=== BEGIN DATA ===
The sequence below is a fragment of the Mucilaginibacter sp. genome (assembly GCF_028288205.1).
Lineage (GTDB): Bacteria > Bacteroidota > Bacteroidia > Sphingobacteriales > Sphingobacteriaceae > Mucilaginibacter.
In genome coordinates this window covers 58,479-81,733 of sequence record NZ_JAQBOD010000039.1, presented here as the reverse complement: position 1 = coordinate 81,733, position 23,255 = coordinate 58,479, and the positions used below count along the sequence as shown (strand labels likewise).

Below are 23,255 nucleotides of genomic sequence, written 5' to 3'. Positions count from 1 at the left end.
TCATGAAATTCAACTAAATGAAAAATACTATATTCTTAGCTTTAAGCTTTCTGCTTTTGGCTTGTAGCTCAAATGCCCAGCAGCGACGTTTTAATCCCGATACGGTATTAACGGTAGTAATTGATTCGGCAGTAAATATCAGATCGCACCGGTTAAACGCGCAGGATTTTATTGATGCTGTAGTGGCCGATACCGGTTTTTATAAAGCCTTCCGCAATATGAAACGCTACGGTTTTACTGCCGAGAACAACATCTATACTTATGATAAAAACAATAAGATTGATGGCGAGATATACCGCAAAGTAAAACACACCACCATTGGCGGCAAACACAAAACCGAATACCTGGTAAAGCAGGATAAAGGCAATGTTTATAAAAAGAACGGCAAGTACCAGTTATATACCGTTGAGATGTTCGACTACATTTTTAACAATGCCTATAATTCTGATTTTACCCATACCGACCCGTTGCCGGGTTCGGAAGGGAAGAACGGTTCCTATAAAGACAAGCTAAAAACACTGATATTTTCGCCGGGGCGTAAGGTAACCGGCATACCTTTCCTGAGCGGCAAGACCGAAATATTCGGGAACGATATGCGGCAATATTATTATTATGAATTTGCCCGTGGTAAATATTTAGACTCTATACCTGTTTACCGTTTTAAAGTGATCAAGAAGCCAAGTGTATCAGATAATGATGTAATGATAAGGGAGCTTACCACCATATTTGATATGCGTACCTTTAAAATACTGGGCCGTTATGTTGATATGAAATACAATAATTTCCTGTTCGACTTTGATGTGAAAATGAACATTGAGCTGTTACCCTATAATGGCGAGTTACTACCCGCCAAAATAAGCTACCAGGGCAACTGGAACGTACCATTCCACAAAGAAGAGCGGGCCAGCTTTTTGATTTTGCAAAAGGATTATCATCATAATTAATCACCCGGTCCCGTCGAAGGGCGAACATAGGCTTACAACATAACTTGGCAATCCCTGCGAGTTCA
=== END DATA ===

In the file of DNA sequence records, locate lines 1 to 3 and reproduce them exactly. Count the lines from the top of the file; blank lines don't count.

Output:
The sequence below is a fragment of the Mucilaginibacter sp. genome (assembly GCF_028288205.1).
Lineage (GTDB): Bacteria > Bacteroidota > Bacteroidia > Sphingobacteriales > Sphingobacteriaceae > Mucilaginibacter.
In genome coordinates this window covers 58,479-81,733 of sequence record NZ_JAQBOD010000039.1, presented here as the reverse complement: position 1 = coordinate 81,733, position 23,255 = coordinate 58,479, and the positions used below count along the sequence as shown (strand labels likewise).